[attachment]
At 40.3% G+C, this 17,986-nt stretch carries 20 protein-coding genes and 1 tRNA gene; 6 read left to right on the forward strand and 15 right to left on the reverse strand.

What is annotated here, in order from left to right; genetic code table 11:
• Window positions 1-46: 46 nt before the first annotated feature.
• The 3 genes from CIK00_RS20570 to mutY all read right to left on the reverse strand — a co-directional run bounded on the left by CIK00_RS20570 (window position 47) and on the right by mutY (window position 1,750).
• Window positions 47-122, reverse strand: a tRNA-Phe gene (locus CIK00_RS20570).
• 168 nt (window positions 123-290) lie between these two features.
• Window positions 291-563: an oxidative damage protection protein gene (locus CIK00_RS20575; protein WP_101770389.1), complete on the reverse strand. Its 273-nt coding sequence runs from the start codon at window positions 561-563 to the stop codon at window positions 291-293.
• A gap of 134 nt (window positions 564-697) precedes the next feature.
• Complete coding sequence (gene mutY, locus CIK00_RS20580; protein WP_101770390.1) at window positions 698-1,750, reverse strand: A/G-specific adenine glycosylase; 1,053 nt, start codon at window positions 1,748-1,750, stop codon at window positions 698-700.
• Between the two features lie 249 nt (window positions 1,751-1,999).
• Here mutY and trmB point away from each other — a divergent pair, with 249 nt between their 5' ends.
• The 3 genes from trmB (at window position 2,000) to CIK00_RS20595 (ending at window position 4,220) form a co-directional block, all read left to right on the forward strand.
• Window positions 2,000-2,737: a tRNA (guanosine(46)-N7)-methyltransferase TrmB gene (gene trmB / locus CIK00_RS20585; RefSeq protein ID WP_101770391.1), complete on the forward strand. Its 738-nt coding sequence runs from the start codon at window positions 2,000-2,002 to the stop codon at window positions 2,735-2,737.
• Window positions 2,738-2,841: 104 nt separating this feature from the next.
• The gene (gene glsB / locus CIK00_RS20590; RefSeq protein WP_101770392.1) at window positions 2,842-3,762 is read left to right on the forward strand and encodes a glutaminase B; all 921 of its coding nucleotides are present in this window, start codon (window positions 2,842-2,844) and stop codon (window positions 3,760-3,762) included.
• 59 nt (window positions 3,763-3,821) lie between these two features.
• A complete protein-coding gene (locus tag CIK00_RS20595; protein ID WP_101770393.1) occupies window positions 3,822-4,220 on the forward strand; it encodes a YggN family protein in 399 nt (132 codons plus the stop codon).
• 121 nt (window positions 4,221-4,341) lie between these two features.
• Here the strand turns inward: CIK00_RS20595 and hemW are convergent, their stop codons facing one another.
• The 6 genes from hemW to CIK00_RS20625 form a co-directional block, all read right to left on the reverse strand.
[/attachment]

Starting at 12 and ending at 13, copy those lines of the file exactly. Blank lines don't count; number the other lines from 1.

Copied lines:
• The 3 genes from trmB (at window position 2,000) to CIK00_RS20595 (ending at window position 4,220) form a co-directional block, all read left to right on the forward strand.
• Window positions 2,000-2,737: a tRNA (guanosine(46)-N7)-methyltransferase TrmB gene (gene trmB / locus CIK00_RS20585; RefSeq protein ID WP_101770391.1), complete on the forward strand. Its 738-nt coding sequence runs from the start codon at window positions 2,000-2,002 to the stop codon at window positions 2,735-2,737.